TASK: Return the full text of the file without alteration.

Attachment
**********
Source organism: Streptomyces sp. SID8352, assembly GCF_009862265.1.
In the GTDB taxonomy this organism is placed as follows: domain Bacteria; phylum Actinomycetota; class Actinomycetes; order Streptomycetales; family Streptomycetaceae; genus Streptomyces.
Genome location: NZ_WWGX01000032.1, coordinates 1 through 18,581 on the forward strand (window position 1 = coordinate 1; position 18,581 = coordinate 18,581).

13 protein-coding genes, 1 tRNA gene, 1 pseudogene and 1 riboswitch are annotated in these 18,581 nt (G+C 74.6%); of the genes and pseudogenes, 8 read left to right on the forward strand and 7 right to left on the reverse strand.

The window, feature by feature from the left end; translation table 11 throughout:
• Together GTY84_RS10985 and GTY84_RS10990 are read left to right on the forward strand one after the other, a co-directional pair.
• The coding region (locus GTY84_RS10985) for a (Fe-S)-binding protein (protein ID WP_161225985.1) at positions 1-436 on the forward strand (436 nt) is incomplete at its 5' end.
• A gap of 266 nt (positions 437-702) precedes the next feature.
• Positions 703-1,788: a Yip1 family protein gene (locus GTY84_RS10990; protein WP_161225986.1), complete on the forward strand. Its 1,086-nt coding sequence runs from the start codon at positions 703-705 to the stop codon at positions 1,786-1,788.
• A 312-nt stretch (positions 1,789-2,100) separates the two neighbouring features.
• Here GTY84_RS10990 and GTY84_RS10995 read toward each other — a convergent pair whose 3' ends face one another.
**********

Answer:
Source organism: Streptomyces sp. SID8352, assembly GCF_009862265.1.
In the GTDB taxonomy this organism is placed as follows: domain Bacteria; phylum Actinomycetota; class Actinomycetes; order Streptomycetales; family Streptomycetaceae; genus Streptomyces.
Genome location: NZ_WWGX01000032.1, coordinates 1 through 18,581 on the forward strand (window position 1 = coordinate 1; position 18,581 = coordinate 18,581).

13 protein-coding genes, 1 tRNA gene, 1 pseudogene and 1 riboswitch are annotated in these 18,581 nt (G+C 74.6%); of the genes and pseudogenes, 8 read left to right on the forward strand and 7 right to left on the reverse strand.

The window, feature by feature from the left end; translation table 11 throughout:
• Together GTY84_RS10985 and GTY84_RS10990 are read left to right on the forward strand one after the other, a co-directional pair.
• The coding region (locus GTY84_RS10985) for a (Fe-S)-binding protein (protein ID WP_161225985.1) at positions 1-436 on the forward strand (436 nt) is incomplete at its 5' end.
• A gap of 266 nt (positions 437-702) precedes the next feature.
• Positions 703-1,788: a Yip1 family protein gene (locus GTY84_RS10990; protein WP_161225986.1), complete on the forward strand. Its 1,086-nt coding sequence runs from the start codon at positions 703-705 to the stop codon at positions 1,786-1,788.
• A 312-nt stretch (positions 1,789-2,100) separates the two neighbouring features.
• Here GTY84_RS10990 and GTY84_RS10995 read toward each other — a convergent pair whose 3' ends face one another.